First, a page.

The image that he gives us that I find so helpful to work with is of “critical yeast.” He points out that when we think about how change happens in this society — and this is natural — we tell the story of those moments when critical mass arises: bodies on the street. But wherever John Paul has been, in these many places that have moved through many different kinds of conflict, preceding and leading — over years and decades and perhaps even longer — to the critical mass, there is what he calls critical yeast. This is, as he defines it, “small groups of people in unlikely combinations, in a new quality of relationship.” Importantly, he also says that it’s this critical yeast, it’s these yeasty individuals who are there in the society after the upheaval of the critical mass, who also turn what has been upended into long-term transformation.
So I’m very aware that as I describe this, what I’m describing is another way to talk about the generative narrative of our time and why it matters. It is — we are — fermenting a “quiet before” in a very frantic, hyper-reactive, deafeningly noisy world.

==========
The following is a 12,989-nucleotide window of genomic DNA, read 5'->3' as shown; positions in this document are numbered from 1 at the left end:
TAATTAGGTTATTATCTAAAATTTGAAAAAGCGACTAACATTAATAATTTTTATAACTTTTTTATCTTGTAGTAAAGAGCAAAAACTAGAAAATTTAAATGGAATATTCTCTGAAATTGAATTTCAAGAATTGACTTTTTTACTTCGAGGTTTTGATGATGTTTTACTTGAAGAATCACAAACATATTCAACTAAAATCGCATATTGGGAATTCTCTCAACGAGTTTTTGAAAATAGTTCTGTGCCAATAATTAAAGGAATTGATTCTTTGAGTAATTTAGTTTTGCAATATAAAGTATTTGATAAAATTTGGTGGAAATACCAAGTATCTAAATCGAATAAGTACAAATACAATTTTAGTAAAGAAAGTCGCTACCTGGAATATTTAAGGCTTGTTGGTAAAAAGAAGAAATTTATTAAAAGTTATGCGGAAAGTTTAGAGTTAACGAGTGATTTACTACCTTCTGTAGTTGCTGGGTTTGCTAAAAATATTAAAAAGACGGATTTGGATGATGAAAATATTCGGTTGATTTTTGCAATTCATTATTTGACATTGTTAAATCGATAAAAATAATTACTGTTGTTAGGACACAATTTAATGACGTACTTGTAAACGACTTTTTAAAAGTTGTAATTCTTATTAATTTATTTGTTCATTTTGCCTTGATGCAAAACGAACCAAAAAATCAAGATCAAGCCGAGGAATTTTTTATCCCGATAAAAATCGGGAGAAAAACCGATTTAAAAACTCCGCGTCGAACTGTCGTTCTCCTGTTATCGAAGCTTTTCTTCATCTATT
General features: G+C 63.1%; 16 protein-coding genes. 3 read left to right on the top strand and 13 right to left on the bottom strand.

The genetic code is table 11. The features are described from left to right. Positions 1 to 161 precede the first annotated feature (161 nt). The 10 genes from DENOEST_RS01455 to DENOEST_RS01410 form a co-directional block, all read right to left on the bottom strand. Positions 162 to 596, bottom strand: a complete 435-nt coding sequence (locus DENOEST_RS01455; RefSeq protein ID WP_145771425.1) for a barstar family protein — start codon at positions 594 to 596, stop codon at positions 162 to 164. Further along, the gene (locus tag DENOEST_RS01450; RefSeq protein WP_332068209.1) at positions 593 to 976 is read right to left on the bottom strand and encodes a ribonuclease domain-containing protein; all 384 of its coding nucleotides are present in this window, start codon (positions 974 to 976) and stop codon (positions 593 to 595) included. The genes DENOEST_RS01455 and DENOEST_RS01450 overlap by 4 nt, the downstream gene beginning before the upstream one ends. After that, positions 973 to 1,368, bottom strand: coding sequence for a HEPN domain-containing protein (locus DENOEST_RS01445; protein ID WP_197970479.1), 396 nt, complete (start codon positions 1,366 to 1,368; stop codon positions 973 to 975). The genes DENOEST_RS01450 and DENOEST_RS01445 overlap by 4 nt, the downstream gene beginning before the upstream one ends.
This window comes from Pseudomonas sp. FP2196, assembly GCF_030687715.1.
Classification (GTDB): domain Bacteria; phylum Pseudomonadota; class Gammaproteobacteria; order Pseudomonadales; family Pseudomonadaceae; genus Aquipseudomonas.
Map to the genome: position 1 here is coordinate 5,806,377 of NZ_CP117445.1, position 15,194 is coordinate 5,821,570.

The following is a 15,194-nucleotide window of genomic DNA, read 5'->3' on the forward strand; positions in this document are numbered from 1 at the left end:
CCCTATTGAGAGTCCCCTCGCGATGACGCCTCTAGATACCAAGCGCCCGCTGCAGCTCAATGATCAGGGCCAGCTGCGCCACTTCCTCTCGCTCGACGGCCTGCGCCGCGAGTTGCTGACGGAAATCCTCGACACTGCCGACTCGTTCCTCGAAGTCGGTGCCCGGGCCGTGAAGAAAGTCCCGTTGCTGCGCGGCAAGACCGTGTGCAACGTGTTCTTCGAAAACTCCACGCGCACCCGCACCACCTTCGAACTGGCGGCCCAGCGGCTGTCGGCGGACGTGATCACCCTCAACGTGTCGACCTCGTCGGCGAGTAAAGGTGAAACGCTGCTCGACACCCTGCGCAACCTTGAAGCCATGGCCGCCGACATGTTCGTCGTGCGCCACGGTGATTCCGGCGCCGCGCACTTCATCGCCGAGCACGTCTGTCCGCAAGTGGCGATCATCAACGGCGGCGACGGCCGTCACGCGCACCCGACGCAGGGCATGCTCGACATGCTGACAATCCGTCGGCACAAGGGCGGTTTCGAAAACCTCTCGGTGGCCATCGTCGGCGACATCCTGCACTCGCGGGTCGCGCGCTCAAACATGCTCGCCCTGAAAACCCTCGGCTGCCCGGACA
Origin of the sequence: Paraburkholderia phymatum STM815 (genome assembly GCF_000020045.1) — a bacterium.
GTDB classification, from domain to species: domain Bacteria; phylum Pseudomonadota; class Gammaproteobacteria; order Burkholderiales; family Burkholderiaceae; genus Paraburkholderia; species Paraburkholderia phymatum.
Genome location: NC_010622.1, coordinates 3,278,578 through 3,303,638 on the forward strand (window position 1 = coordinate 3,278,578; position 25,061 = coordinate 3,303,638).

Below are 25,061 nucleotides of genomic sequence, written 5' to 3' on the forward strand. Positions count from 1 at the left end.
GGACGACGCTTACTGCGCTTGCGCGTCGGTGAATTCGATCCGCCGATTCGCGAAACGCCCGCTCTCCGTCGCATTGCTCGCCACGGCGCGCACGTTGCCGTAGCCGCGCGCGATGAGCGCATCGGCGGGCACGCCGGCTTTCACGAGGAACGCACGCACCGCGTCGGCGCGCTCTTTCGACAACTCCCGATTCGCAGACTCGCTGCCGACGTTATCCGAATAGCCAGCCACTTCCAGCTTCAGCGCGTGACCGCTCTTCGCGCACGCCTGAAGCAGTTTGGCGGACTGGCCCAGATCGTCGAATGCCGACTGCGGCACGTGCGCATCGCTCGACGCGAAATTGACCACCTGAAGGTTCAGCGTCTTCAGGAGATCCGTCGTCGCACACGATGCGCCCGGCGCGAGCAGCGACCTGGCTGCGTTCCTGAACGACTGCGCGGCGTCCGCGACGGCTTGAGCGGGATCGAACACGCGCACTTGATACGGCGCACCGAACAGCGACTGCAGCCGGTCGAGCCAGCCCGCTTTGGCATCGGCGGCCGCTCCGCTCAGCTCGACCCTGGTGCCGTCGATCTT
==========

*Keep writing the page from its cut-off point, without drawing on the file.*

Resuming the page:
The invitation here is to be critical yeast. I’m joining that with our imagination about time, our understanding of the true reality of time, because to really trust in something like critical yeast in a world which emphasizes what is big, we have to really trust in a long, reality-based sense of time. We have to sink into time’s capaciousness. And that is something that I want to encourage you to try to feel in your body, as much as take in as an idea. I’ve been working at this myself for near on 20 years, and my experience — and an experience I’ve discussed with others who’ve also practiced this — is that really taking in a long view of time is such a relief. It is profoundly calming. A long view of time — a long, reality-based view of time — has a power to replenish our sense of ourselves and the world.